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UC and ECan team up for the environment

04 May 2023

The University of Canterbury (UC) and Environment Canterbury are teaming up to tackle some of the most pressing environmental issues of our time.


Environment Canterbury Chairperson Peter Scott and University of Canterbury Vice-Chancellor Professor Cheryl de la Rey are committing to a series of collaborative science projects.

Both Waitaha Canterbury institutions are using science to support environmental sustainability aimed at creating a more resilient future for all. Together, the organisations are committing to a series of science projects that will help protect the natural world – our most important taonga.

A memorandum of understanding (MoU) signed by the leaders of the university and the regional council outlines a range of collaborative projects. This includes support for UC student work during academic breaks, student-led research projects, internships, and co-creation and delivery of academic mutually beneficial research projects.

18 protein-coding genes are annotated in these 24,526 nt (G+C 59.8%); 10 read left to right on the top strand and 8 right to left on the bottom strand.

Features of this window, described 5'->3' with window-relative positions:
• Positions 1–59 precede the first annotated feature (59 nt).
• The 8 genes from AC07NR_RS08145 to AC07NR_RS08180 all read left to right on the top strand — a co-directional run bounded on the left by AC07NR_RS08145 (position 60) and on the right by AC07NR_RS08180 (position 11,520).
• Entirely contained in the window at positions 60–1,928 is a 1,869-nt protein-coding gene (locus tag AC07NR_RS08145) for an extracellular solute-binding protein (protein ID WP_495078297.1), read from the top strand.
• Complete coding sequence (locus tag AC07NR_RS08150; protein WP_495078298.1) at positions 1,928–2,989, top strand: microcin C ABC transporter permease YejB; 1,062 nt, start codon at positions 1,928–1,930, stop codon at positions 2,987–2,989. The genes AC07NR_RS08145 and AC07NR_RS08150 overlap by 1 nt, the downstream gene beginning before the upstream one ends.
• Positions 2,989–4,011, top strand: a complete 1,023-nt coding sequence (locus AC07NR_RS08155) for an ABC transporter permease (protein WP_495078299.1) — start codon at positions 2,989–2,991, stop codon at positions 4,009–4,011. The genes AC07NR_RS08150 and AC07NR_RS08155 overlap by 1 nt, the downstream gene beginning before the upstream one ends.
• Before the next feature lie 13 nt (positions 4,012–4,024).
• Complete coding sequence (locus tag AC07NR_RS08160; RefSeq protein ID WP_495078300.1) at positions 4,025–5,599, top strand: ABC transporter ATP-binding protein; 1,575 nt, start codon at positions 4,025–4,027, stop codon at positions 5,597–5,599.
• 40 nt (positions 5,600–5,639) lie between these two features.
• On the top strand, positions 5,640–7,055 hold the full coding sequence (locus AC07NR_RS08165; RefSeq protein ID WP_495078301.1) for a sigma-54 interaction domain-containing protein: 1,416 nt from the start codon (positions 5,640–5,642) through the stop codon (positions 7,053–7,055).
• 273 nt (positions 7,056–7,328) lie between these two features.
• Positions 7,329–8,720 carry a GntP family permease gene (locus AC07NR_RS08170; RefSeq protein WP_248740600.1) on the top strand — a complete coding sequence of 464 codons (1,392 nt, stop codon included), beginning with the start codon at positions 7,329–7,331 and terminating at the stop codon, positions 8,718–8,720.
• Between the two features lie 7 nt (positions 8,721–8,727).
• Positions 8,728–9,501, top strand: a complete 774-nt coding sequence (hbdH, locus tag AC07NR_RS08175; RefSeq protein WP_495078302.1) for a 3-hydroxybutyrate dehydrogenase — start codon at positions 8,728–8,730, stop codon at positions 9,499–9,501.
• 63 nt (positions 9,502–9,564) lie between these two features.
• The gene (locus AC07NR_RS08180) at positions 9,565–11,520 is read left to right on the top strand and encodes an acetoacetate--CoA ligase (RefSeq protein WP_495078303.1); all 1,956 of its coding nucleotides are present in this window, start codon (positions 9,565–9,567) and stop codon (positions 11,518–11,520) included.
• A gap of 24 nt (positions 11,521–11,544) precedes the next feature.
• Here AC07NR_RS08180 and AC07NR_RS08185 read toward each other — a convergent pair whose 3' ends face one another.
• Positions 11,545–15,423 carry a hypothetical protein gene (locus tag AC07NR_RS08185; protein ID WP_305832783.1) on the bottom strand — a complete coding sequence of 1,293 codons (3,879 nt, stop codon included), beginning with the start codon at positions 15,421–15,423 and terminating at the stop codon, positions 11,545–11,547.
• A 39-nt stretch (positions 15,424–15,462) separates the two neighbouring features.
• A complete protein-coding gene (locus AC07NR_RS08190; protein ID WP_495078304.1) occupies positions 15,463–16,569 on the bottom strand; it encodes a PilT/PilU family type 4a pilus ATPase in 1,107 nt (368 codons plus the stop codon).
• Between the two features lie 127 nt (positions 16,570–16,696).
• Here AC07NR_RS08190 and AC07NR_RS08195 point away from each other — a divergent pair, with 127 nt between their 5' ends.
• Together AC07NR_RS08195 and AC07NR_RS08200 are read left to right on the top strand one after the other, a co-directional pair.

SDG 17 Sustainable development goal (SDG) 17- Partnerships for the goals

For the University of Canterbury, this partnership is an excellent example of its strategic intent to collaborate, share expertise, and enhance impact in the community.

“Engagement with our community is at the heart of UC’s institutional strategy to be a university that is actively engaged and partnering with the wider city and region to build a better future,” UC’s Tumu Whakarae | Vice-Chancellor Professor Cheryl de la Rey says.

“We’re protecting our future by securing sustainable food sources, clean waterways, ensuring our biodiversity and biosecurity, and increasing our understanding of the natural world and our impact on it.”

At the heart of this collaboration is a commitment to creating opportunities for more people to get involved in environmental studies and career pathways.

Environment Canterbury Chairperson Peter Scott says, “It makes sense that, as the regional council, we work closely with a leading learning organisation such as the University of Canterbury to benefit us all. Those in education, research, and innovation can bring so much to our work by way of new ideas and ways of doing things.”

By working together, the university and regional council are setting a powerful example of how we can unite to protect our natural world and create a more sustainable future for generations to come.

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